To describe the potential impact of using noninvasive prenatal testing (NIPT) as a second‐tier test, on the diagnosis and outcomes of pregnancies identified as high risk through first trimester screening (FTS) in a cohort of real pregnancies.
Materials and Methods
Western Australian FTS and diagnostic data (2007–2009) were linked to pregnancy outcomes. Karyotype results from invasive prenatal testing in high‐risk women were analysed. The outcomes of abnormal results that would not be detected by NIPT, assuming a panel of trisomy 21/18/13 and sex chromosome aneuploidies, and the likelihood of diagnosis in a screening model using NIPT as a second‐tier test are described.
Abnormal karyotype results were reported in 224 of 1488 (15%) women with high‐risk pregnancies having invasive diagnostic testing. NIPT potentially would have identified 85%. The 33 abnormalities unidentifiable by NIPT were triploidies (n = 7, 21%), balanced (n = 8, 24%) and unbalanced rearrangements (n = 10, 30%) and level III mosaicisms (n = 8, 24%). For conditions not identifiable by NIPT, fetal sonographic appearance was likely to have led to invasive testing for 10 of 17 (59%) pathogenic abnormalities. If a policy was adopted recommending invasive testing for FTS risk >1:50 and/or ultrasound detected abnormality, the residual risk of an unidentified pathogenic chromosomal abnormality in those without a diagnosis would have been 0.33% (95% CI 0.01–0.65%).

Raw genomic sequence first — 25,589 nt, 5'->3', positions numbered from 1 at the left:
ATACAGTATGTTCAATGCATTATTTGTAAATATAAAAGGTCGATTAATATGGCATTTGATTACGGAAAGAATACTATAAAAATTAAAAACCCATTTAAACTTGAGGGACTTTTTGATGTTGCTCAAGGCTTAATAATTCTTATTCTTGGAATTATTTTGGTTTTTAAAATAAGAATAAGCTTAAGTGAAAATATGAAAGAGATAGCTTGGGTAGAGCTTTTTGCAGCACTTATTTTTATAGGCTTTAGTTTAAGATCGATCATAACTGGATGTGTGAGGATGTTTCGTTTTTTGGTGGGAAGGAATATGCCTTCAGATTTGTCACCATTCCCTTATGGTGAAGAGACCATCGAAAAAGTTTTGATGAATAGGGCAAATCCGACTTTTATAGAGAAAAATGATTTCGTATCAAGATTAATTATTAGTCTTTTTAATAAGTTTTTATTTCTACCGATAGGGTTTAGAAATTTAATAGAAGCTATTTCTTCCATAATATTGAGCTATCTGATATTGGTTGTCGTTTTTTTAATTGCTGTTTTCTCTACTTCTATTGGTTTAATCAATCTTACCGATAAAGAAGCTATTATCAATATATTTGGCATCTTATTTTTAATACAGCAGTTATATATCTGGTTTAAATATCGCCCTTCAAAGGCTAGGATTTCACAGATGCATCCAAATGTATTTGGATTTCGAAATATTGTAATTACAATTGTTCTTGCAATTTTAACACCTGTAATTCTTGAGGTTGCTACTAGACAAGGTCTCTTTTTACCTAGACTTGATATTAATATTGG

A screening model with NIPT as a second‐tier for high‐risk pregnancies would be unlikely to have changed the outcome for the majority of pregnancies. Optimising the diagnosis of rare pathogenic abnormalities requires clear indicators for invasive testing over NIPT.